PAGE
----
After you view a certain amount of imagery per day in the RealEarth™ display, a watermark will appear on the imagery. You can double the amount of imagery you can view per day if you register on their site for free. Beyond that, you will need to pay if you want to remove the watermark. You can learn more here.

An additional GOES-East viewer exists here on their site. It only has B&W imagery for each of the 16 spectral bands. Imagery is available for the Full Disk, Contiguous US and both mesoscale sectors. (As of updating this page, the mesoscale sectors are marked as experimental.) Other satellites are available in that viewer as well. You can set an image loop to have the maximum number of images available, which can sometimes exceed 200.
Site Thumbnail - College of DuPage

All 16 spectral bands can be viewed for "Global", "Continental", "Regional", "Sub-Regional", "Localized" and "Mesoscale Floater" sectors. You can view an image loop from 6 to 200 frames. In addition to each of the 16 ABI bands there are also "RGB Color Products" that include "True-Color", "Airmass", "Natural Color", "NT Microphysics" and "Day Cloud Phase". Near the top left corner of the imagery you can click the small globe icon to add various mapping and data overlays for most of the sectors. There are various tabs that will appear that contain various overlays. The "Mesoanalysis" tab contains overlays such as "Composite Radar", "CAPE", "CINH" (convective inhibition), "Dewpoint", "Mass Divergence", "Wind Gusts", "500mb RAP Analysis", "Moisture Divergence", "Mean Sea Level Pressure", "Pressure Falls", "Station Plots", "Supercell Composite", "Streamlines", "Temperature", "Theta-E", "Theta", "Vorticity", "Wind Vectors" and "Watches & Warnings". The "GOES Derived" tab contains overlays such as "Cloud Top Height", "Cloud Top Temperature", "Cloud Top Phase", "Aerosol - Dust", "Land Surface Temperature", "Rainfall Rate", "Sea Surface Temperature", "Total Precipitable Water" and "GOES16 GLM Flashes". If you don't see all the overlays on each tab, adjust your browser window so that you are able to see the scroll bar so that you can scroll down. While you can't zoom in on an image, the imagery scales to the size of your browser window. For closeup imagery, view "Localized Sectors" and select the area you want to focus on.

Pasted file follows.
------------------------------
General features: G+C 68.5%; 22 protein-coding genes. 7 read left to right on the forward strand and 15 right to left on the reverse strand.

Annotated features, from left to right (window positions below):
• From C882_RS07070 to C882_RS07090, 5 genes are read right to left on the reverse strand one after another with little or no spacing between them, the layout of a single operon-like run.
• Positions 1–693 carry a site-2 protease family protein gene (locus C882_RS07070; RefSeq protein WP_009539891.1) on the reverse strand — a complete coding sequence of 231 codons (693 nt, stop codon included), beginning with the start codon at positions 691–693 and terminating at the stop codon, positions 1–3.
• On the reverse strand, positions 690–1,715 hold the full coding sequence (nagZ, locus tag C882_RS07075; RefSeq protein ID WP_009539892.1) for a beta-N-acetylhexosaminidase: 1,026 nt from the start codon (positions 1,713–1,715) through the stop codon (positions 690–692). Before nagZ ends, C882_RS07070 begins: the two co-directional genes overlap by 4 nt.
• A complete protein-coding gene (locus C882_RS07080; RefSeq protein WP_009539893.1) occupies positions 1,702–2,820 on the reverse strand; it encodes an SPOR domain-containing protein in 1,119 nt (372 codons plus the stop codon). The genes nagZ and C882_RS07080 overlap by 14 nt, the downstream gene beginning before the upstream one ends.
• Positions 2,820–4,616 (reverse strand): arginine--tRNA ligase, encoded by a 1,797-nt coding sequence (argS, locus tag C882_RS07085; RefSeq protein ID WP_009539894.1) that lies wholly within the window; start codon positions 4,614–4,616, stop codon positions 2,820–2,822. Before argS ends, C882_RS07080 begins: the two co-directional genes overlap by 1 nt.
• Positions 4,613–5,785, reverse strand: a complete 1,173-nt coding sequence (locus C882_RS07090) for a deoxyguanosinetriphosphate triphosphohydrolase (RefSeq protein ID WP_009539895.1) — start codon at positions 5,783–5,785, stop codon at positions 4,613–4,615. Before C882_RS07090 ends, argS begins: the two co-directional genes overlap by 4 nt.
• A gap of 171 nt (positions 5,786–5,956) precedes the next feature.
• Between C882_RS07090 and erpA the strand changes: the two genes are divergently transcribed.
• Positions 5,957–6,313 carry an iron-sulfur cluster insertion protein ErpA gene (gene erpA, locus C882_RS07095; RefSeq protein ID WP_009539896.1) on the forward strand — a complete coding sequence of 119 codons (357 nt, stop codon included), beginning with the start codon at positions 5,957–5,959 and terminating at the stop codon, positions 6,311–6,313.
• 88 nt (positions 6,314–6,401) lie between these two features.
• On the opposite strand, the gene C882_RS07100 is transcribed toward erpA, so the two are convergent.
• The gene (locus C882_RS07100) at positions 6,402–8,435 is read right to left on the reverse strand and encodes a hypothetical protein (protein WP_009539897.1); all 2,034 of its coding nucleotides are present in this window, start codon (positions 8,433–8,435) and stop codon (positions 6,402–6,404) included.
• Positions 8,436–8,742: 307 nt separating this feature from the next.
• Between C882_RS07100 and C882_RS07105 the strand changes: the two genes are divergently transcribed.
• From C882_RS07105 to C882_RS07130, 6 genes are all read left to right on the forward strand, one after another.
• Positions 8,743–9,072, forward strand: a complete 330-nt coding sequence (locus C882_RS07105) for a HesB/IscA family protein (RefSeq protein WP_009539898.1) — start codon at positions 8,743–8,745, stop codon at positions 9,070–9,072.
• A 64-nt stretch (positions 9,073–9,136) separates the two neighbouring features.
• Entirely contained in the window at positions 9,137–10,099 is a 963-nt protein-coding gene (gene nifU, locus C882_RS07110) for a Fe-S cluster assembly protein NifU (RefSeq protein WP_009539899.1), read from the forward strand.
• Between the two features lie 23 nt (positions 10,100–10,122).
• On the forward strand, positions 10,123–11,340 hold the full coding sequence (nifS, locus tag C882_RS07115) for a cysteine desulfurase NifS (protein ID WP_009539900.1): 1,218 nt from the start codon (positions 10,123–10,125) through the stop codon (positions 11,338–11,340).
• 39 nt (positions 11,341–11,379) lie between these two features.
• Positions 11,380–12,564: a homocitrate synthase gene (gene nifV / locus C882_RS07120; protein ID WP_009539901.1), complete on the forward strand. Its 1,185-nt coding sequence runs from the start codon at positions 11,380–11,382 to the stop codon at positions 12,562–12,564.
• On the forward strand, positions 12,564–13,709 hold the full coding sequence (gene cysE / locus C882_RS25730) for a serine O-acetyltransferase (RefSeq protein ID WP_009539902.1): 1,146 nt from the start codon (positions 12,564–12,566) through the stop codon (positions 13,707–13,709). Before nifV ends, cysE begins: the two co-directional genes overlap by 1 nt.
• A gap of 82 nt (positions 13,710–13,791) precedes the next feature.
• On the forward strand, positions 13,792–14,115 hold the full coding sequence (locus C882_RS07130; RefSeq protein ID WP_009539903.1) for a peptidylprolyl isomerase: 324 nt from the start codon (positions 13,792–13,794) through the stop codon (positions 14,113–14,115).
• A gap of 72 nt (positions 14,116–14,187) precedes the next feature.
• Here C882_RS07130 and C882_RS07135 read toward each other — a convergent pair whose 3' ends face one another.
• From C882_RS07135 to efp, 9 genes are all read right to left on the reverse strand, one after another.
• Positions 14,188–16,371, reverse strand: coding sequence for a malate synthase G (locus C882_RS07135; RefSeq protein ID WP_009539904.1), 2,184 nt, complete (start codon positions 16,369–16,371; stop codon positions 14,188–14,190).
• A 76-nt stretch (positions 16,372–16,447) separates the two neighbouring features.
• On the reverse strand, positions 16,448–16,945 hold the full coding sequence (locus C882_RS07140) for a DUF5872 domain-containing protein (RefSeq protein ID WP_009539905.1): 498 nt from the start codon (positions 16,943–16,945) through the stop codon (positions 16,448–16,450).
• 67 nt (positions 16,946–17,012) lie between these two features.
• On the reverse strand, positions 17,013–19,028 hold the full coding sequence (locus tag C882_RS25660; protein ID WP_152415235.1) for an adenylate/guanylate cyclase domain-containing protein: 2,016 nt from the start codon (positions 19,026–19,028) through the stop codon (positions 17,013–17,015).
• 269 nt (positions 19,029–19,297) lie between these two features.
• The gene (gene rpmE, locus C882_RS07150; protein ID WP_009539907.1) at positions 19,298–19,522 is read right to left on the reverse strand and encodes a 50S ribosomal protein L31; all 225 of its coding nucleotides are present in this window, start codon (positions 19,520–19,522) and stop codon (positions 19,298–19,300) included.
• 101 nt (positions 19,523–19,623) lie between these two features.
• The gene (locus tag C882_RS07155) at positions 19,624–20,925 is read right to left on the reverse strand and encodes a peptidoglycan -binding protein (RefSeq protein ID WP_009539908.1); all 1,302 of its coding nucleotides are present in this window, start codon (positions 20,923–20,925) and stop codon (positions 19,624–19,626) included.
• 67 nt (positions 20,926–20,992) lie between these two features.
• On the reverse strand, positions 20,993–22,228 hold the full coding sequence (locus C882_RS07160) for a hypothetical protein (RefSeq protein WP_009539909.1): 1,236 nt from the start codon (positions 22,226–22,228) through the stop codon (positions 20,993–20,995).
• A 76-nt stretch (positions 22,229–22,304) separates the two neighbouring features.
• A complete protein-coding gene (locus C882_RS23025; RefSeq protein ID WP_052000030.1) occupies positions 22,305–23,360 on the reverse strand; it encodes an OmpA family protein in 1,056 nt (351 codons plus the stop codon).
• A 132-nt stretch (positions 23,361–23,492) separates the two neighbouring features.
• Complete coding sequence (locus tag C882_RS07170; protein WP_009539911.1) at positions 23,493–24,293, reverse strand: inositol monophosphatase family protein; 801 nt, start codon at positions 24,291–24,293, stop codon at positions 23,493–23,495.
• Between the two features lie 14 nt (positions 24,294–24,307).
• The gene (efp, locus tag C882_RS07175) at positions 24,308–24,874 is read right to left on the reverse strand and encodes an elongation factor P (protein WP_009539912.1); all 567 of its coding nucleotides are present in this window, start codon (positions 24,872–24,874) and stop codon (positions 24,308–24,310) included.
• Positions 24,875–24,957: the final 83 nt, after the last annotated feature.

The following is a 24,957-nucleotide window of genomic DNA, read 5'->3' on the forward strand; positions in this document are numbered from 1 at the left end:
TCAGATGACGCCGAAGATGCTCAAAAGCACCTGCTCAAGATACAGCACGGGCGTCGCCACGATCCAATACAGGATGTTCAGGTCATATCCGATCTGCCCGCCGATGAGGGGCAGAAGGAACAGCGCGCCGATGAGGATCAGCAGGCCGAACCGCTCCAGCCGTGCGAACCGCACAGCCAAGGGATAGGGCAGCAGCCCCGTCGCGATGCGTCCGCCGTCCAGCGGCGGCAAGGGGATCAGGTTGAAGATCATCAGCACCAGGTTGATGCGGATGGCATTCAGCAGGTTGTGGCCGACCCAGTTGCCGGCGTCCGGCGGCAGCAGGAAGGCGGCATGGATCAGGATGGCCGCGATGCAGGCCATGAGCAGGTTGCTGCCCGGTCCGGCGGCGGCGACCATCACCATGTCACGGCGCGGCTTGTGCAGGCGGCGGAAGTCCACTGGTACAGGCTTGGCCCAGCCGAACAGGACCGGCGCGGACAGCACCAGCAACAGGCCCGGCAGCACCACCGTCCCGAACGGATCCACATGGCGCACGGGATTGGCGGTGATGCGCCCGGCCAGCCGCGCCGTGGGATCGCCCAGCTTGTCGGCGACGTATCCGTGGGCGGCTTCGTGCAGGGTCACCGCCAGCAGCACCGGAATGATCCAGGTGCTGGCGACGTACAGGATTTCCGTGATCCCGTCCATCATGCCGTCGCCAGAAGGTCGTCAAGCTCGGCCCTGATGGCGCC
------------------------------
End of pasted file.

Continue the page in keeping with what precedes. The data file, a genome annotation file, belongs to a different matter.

Site Thumbnail - NASA's Short-term Prediction Research and Transition Center (SPoRT)

All 16 spectral bands can be viewed for the Full Disk and CONUS. Additional products include Air Mass RGB (about, PDF file), Dust RGB (about, PDF file) and others. You can't select how many images you would like to view in a loop, so you could find yourself viewing a loop with well over a hundred images and over a hundred megabytes. You can't zoom in on imagery. The link above is for the infrared band 14 for CONUS. Once on the page you can select the other bands and use the "Animate This Product" link at the bottom of the left column to animate the display. The Geostationary Lightning Mapper (GLM) product is also available here for CONUS. Once on the page you can select a different domain, including "Full Disk", "Caribbean", "Southeast US", "Puerto Rico" and "South America".
Site Thumbnail - NASA's Marshall Space Flight Center (MSFC)